While these articles are meant to be informative and inspirational, sometimes that starts with acknowledging the more challenging aspects of our daily lives. Many of us had hoped that COVID-19 would be mostly in our rearview by now, but that is not the case. And while this continues to contribute to fatigue and burnout so, too, has it shown the resiliency many of us never knew we had or that we did not see in each other. Registered Nurse Pantea Vahidi recently wrote on this topic and identified 7 traits that she has noticed are common to resilient people. They are shared here, along with some recommendations on how to connect with these traits when you feel you have lost touched with them.

1) Resilient People Accept the Baseline: Baseline is your current situation. It is a term we use in the medical field to describe the usual health condition of patients. Your normal may be different than someone else’s, but it’s yours to own. Resilient people do not ask “why me?”, they accept their baseline and put in the effort to change it if they are bothered by it. If you want to try to work on this area, check out these six Acceptance and Commitment Therapy (ACT) worksheets.

2) Resilient People Are Flexible: Being willing to change plans and pivot is crucial to being resilient. Those who have experienced adversities know that often life does not go as planned, and the frustration of refusing to change is an unnecessary source of depletion and burnout. Need help with this? Daniel Amen, MD offers these 5 ways to increase your emotional flexibility.

3) Resilient People are Willing to Learn: When challenges and change strike us, we need new skills and knowledge to cope with and overcome the adversities. Resilient people are open to learning about the topic that they are facing. They know that the more equipped they are with information and facts, the better they can make decisions and battle what they are facing. Ready to expand your boundaries? Any number of websites offer free course on a variety of topics, including Harvard, EdX, and Stanford.

4) Resilient People Seek Solutions: When life takes a turn, we can either sit and complain or immediately look for solutions. Resilient people are quick to look for ways to resolve or at least improve the situation. They do not expend their energy in reciting why the problem is difficult or unfair. They channel that time, mental, and emotional energy to find solutions. The VA offers online resources for finding solutions in challenging times.

5) Resilient People are Resourceful: Unusual circumstances call for unusual measures. Those who are resourceful make do with what is available and use their accessible resources to the best of their ability. Many can function and perform in ideal situations, but to be able to work with what is at their disposal is the difference between wishful thinking and being realistic and resilient. Often times this means asking for help. Check out this article from the National Alliance on Mental Illness on asking for help.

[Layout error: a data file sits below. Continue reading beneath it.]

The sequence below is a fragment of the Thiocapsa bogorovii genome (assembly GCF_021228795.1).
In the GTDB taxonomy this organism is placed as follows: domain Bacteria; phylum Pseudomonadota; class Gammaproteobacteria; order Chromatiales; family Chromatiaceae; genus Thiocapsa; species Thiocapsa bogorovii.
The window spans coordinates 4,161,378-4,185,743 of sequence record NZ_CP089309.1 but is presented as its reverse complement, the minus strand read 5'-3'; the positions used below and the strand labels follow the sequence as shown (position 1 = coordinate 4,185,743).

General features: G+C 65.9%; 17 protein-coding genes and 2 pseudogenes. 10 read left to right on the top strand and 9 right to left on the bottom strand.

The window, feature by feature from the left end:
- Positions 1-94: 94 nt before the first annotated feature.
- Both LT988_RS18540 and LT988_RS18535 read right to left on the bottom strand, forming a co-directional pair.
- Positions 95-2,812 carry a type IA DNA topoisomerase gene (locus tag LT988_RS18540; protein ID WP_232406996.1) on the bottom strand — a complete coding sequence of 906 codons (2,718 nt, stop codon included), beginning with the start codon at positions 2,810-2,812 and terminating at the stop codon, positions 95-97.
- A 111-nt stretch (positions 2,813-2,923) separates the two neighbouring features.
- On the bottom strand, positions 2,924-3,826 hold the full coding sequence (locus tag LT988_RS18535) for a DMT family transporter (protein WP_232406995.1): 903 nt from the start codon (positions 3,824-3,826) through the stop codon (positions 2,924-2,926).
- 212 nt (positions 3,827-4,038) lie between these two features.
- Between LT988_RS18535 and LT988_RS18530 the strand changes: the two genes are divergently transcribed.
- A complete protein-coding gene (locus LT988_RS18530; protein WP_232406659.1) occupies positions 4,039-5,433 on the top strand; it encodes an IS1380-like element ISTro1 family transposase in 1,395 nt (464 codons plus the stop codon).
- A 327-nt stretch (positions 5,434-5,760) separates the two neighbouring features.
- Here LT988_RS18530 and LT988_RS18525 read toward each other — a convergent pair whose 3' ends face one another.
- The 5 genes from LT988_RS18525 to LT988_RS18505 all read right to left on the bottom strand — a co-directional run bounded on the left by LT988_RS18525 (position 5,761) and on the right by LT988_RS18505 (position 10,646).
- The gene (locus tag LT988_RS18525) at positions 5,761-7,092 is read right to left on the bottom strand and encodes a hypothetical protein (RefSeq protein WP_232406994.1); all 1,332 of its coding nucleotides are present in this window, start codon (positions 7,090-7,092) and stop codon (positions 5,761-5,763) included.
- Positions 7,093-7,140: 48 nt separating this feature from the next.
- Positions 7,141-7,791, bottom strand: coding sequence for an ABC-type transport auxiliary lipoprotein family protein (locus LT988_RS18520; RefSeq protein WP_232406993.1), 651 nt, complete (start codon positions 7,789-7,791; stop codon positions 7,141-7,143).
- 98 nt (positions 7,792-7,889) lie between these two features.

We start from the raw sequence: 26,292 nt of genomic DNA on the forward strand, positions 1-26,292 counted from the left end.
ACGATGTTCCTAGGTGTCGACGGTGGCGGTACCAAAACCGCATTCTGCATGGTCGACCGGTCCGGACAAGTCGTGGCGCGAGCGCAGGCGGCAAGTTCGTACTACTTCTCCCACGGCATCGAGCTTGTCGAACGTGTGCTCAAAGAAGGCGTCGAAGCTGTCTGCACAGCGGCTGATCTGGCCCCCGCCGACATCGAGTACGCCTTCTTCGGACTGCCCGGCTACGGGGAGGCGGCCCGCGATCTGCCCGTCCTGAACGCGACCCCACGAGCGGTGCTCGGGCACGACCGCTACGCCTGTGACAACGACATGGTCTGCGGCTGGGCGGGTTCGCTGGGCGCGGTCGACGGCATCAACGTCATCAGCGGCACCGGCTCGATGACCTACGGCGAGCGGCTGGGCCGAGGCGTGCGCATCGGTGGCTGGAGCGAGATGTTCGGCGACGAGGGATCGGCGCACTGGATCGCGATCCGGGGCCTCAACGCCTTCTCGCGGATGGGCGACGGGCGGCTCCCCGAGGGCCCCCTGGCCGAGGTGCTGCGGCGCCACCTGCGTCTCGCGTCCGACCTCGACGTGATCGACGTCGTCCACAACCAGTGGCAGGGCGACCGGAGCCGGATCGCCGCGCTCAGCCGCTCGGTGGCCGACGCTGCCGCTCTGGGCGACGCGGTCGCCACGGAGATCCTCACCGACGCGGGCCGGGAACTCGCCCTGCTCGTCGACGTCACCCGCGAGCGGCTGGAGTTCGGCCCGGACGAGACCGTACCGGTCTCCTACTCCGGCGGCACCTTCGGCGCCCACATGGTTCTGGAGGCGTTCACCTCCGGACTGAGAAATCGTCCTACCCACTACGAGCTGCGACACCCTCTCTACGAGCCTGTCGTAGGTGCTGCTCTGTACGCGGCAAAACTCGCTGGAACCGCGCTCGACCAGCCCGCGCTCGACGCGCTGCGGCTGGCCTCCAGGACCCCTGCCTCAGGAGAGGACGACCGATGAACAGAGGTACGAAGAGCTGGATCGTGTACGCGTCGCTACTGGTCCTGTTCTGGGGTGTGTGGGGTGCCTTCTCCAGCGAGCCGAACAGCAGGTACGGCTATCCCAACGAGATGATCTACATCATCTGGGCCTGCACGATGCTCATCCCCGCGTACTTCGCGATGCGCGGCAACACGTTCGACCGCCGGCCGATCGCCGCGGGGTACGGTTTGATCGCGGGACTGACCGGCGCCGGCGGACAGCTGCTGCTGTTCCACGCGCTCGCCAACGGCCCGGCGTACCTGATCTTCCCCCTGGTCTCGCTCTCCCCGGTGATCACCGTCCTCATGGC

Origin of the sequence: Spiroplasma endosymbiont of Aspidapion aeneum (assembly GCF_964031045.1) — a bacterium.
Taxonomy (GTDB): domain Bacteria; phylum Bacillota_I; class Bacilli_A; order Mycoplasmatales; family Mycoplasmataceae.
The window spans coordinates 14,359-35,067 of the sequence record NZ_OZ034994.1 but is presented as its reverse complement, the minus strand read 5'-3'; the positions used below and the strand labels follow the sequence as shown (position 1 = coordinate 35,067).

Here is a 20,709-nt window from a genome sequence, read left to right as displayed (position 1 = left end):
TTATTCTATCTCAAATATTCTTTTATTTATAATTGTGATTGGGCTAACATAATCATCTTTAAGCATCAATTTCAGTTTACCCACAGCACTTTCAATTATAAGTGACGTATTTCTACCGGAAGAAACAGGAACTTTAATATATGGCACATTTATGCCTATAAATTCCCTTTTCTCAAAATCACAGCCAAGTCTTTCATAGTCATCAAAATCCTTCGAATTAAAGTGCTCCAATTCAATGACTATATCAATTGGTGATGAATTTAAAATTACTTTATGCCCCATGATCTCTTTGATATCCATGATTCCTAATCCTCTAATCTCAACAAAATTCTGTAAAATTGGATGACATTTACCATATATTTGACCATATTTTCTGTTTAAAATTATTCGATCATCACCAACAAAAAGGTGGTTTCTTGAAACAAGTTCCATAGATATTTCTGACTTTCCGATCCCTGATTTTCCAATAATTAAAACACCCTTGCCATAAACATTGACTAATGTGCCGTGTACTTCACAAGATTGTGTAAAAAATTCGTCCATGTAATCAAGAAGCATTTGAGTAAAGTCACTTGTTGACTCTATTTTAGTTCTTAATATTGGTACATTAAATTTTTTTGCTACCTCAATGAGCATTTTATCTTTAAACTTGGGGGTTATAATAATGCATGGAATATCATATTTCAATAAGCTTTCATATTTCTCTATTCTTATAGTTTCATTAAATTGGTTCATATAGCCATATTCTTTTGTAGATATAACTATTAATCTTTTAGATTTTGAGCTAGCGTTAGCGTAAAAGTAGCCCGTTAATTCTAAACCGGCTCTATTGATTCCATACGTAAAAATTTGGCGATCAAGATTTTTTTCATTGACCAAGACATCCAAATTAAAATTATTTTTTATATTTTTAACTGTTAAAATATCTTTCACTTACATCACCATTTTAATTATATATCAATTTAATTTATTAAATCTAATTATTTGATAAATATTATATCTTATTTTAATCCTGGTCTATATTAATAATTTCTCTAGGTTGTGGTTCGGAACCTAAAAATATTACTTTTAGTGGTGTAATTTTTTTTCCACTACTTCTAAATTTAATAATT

6) Resilient People are Creative: When we face trials and turbulences, we often need to think outside the box to come up with new ways to overcome. Resilient people know that they need to tap into their creative thinking to adjust and adapt. They somehow know what Einstein knew that “We cannot solve our problems with the same thinking we used when we created them.” Author Matt Richtel offers advice on how to maximize our creative side.

7) Resilient People Set Realistic Expectations: Expectations are what we believe about the future. While not crossing the line of being pessimistic, resilient people know that by having unrealistic expectations, they are setting themselves up for a major disappointment, which will lead to frustration. Having realistic expectations is a mental rehearsal which makes us more prepared for what is to come. If you think you need help adjusting your expectations, have a look at this advice from PsychCentral.

Wellness Wednesday: From Cynicism to Hope

Extant literature suggests the acquiring cynicism is a natural part of human development. Much of this research provides evidence that people’s beliefs and statements are not always aligned and, further that people may attempt to deliberately deceive others beginning at a young age. Consequently, we begin to become sensitive to a variety of sources of inaccuracy in people’s presentations, also from a very early age, as a protective measure against being taken advantage of our outright harmed. The last few years have offered plenty of fuel for cynicism, but what happens when cynicism becomes the rule rather than the exception in our daily lives? Writer Aida Knezevic recently reflected on this in her own life. She found a significant negative impact on her personal relationships, her ability to affect change in her life, and her overall mood. With that in mind, there are a few steps you can take to help combat cynicism based on what Knezevic found: